56 of 66 people found the following review helpful
"A HEARTFELT EPIC OF LOVE, LOSS, AND HEALING!" June 12 2012
By Geraldine Ahearn - Published on Amazon.com
Format: Hardcover
Jimmy McMullen worked for the NYFD, a firefighter who lived in Brooklyn with his wife and son. Jackie, Jimmy's wife is an Army Nurse, who was serving in Afghanistan at the time of the tragedy. She was notified that her husband was killed in the line of duty, and returned home to attend Jimmy's funeral. During her time of complete shock of the horrifying news, she had to console her ten year old son. After the funeral, Jackie decided to take Charlie away for a while, because Charlie could not bear the pain of staying in their home. Jackie was welcomed with open arms when she returned to Sullivans Island, but only intended to visit, because she had a job offer at the VA hospital in Brooklyn, but that's not what Charlie wanted. The Porch Lights were on with a great big Welcome, but Jackie and Charlie needed to see the light at the end of the tunnel in their long journey of healing. The Top priority in her state of mind was to comfort herself and her son as much as she possibly can, rather than try her best to mend old family ties and bonding. Her relationship with her parents was actually much better than it is in other families, but major concern had to be focused on the pain she and Charlie suffered. Jimmy was a hero and a best friend to Charlie, and only Jackie could feel the same pain. Dorothea Benton Frank delivers a Masterpiece of love, tragedy, loss, and healing. The compelling story tugs at your heartstrings from beginning to end, from the horrific news of tragedy to trying to cope with the loss. The heartwarming story will make you ponder, long after the book is closed. Highly recommended!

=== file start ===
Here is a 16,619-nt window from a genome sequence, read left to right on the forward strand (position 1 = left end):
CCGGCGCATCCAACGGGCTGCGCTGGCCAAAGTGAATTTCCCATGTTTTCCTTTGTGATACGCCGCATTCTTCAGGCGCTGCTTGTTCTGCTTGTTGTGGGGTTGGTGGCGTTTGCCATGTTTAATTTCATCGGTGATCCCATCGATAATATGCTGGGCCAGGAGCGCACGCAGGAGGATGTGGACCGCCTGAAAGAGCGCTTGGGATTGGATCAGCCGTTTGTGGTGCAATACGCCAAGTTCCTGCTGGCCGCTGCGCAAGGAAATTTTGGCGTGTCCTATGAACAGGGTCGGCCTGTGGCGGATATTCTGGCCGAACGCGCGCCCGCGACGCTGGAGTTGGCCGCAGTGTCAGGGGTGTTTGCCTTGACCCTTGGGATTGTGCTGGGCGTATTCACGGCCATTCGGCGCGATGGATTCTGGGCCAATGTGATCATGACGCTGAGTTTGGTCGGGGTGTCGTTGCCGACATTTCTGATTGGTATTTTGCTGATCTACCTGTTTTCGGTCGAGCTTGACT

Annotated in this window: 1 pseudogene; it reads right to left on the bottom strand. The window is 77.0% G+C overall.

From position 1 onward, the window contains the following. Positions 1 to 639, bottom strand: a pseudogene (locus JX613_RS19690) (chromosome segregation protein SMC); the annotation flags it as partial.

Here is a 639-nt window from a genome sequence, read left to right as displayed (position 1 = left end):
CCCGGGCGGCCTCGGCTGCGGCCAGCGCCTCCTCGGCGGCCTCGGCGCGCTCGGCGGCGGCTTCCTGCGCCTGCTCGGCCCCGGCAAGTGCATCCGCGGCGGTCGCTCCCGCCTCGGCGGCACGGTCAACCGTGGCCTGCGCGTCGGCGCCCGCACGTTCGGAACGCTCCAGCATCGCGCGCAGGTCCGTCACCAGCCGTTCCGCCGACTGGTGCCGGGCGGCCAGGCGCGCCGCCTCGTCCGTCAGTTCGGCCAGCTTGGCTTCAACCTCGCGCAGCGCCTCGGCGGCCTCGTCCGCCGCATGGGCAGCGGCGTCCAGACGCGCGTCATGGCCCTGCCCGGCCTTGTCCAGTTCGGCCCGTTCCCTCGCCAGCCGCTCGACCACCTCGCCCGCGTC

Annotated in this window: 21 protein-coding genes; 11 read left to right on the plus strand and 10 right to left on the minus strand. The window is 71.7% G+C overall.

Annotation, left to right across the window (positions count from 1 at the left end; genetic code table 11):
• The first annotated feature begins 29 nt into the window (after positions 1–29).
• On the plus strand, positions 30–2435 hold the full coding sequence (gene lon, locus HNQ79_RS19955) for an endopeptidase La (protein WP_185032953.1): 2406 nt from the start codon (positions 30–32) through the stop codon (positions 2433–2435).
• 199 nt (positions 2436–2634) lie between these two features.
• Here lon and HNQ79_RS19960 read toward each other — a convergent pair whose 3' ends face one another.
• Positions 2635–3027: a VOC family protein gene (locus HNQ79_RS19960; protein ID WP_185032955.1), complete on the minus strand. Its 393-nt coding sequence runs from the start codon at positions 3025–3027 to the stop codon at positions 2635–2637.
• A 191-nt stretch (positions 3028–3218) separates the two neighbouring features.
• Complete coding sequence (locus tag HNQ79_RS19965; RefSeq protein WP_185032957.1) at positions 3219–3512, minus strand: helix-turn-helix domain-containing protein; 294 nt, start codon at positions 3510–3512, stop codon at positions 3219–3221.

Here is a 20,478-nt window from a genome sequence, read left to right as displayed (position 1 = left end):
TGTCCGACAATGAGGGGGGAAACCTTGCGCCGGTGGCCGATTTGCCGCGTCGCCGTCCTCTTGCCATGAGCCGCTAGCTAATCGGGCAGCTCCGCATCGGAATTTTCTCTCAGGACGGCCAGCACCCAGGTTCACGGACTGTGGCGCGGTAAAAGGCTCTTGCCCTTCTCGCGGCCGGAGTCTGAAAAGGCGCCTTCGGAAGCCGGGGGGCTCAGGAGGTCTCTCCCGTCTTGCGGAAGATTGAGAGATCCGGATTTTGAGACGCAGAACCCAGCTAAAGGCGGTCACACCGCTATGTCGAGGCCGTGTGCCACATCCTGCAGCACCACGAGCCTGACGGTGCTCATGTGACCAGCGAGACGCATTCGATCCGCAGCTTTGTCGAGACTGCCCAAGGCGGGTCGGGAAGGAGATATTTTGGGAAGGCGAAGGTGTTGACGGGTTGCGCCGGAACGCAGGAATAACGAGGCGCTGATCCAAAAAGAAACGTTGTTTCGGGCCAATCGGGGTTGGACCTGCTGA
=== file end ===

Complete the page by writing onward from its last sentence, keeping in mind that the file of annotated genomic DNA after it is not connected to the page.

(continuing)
25 of 30 people found the following review helpful
Predictable June 17 2012
By Charlotte Cessato - Published on Amazon.com
Format: Hardcover Verified Purchase
This novel was a quick read,but extremely predictable. I knew from the second that an eligible doctor lived next door to Annie that Jackie's fate was sealed. As one who has lost a spouse I found it unrealistic that a widow could have feelings for another man after only eight weeks since her husband's death. The story of Annie and Buster was absurd. Ms. Frank can do better than this and has.
8 of 8 people found the following review helpful
A short story, not a novel June 27 2012
By Emily - Published on Amazon.com
Format: Hardcover
I've loved Dorothea Benton Frank's books for years, Plantation is still my favorite. She has written more a short story than a novel, and not a very good one at that. I had a very hard time getting through Porch Lights, there just isn't enough of a plot to make it interesting.